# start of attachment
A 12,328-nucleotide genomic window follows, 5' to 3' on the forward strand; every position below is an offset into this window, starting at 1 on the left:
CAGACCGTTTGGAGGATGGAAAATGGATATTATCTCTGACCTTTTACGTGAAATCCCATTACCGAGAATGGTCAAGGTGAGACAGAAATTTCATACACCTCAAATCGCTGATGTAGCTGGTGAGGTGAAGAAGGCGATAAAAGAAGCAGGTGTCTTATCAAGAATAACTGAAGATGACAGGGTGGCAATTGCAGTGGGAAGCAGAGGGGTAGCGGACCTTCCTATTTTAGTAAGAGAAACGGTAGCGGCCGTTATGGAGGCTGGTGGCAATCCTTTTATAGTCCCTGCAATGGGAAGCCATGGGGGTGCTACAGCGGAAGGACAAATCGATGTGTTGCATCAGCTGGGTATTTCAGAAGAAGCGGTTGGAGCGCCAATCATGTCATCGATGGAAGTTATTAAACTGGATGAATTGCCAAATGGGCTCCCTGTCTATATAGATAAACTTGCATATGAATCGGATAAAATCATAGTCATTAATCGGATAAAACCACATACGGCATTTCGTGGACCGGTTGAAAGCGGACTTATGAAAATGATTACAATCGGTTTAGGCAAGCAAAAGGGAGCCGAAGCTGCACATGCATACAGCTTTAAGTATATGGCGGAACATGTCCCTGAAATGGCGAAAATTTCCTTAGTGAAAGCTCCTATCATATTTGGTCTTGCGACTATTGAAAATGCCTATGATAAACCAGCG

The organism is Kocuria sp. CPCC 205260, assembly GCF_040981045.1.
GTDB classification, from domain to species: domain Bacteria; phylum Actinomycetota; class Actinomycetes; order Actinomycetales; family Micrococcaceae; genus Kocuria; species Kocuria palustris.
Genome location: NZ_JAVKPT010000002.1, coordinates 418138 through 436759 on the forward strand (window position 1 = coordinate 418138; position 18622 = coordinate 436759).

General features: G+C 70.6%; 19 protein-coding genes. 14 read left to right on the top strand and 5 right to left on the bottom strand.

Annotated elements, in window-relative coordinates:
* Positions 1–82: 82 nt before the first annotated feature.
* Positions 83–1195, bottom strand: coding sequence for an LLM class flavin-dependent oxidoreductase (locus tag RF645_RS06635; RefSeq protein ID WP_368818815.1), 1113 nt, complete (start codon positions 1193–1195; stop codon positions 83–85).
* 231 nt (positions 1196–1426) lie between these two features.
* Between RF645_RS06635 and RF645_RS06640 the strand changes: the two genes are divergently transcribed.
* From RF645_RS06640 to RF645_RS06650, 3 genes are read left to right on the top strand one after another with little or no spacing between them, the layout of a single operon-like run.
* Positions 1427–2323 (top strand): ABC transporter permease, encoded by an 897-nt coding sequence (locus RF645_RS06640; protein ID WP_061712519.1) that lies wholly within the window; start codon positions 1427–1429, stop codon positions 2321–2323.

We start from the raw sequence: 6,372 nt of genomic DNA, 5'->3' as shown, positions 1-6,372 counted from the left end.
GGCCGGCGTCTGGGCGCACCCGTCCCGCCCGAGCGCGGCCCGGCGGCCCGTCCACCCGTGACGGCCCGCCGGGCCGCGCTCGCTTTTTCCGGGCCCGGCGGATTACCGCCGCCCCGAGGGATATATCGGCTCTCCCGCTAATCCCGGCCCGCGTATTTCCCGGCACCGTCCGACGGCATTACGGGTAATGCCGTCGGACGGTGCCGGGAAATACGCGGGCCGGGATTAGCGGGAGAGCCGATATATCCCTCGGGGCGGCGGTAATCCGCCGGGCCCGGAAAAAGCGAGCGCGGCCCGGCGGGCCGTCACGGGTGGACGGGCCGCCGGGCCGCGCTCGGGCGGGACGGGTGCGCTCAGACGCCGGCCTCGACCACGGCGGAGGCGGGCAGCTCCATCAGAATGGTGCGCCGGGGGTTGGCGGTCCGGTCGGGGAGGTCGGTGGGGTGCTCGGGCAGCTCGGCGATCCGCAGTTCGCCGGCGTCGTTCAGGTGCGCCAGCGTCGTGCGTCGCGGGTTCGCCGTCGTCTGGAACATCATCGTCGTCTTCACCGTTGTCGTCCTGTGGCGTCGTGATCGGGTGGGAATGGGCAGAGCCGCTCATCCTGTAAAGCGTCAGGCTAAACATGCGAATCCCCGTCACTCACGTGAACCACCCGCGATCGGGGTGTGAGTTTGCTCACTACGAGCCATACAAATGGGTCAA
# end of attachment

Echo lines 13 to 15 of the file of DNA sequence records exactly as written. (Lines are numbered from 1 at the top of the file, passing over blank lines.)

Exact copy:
* Positions 1427–2323 (top strand): ABC transporter permease, encoded by an 897-nt coding sequence (locus RF645_RS06640; protein ID WP_061712519.1) that lies wholly within the window; start codon positions 1427–1429, stop codon positions 2321–2323.

We start from the raw sequence: 6,372 nt of genomic DNA, 5'->3' as shown, positions 1-6,372 counted from the left end.
GGCCGGCGTCTGGGCGCACCCGTCCCGCCCGAGCGCGGCCCGGCGGCCCGTCCACCCGTGACGGCCCGCCGGGCCGCGCTCGCTTTTTCCGGGCCCGGCGGATTACCGCCGCCCCGAGGGATATATCGGCTCTCCCGCTAATCCCGGCCCGCGTATTTCCCGGCACCGTCCGACGGCATTACGGGTAATGCCGTCGGACGGTGCCGGGAAATACGCGGGCCGGGATTAGCGGGAGAGCCGATATATCCCTCGGGGCGGCGGTAATCCGCCGGGCCCGGAAAAAGCGAGCGCGGCCCGGCGGGCCGTCACGGGTGGACGGGCCGCCGGGCCGCGCTCGGGCGGGACGGGTGCGCTCAGACGCCGGCCTCGACCACGGCGGAGGCGGGCAGCTCCATCAGAATGGTGCGCCGGGGGTTGGCGGTCCGGTCGGGGAGGTCGGTGGGGTGCTCGGGCAGCTCGGCGATCCGCAGTTCGCCGGCGTCGTTCAGGTGCGCCAGCGTCGTGCGTCGCGGGTTCGCCGTCGTCTGGAACATCATCGTCGTCTTCACCGTTGTCGTCCTGTGGCGTCGTGATCGGGTGGGAATGGGCAGAGCCGCTCATCCTGTAAAGCGTCAGGCTAAACATGCGAATCCCCGTCACTCACGTGAACCACCCGCGATCGGGGTGTGAGTTTGCTCACTACGAGCCATACAAATGGGTCAA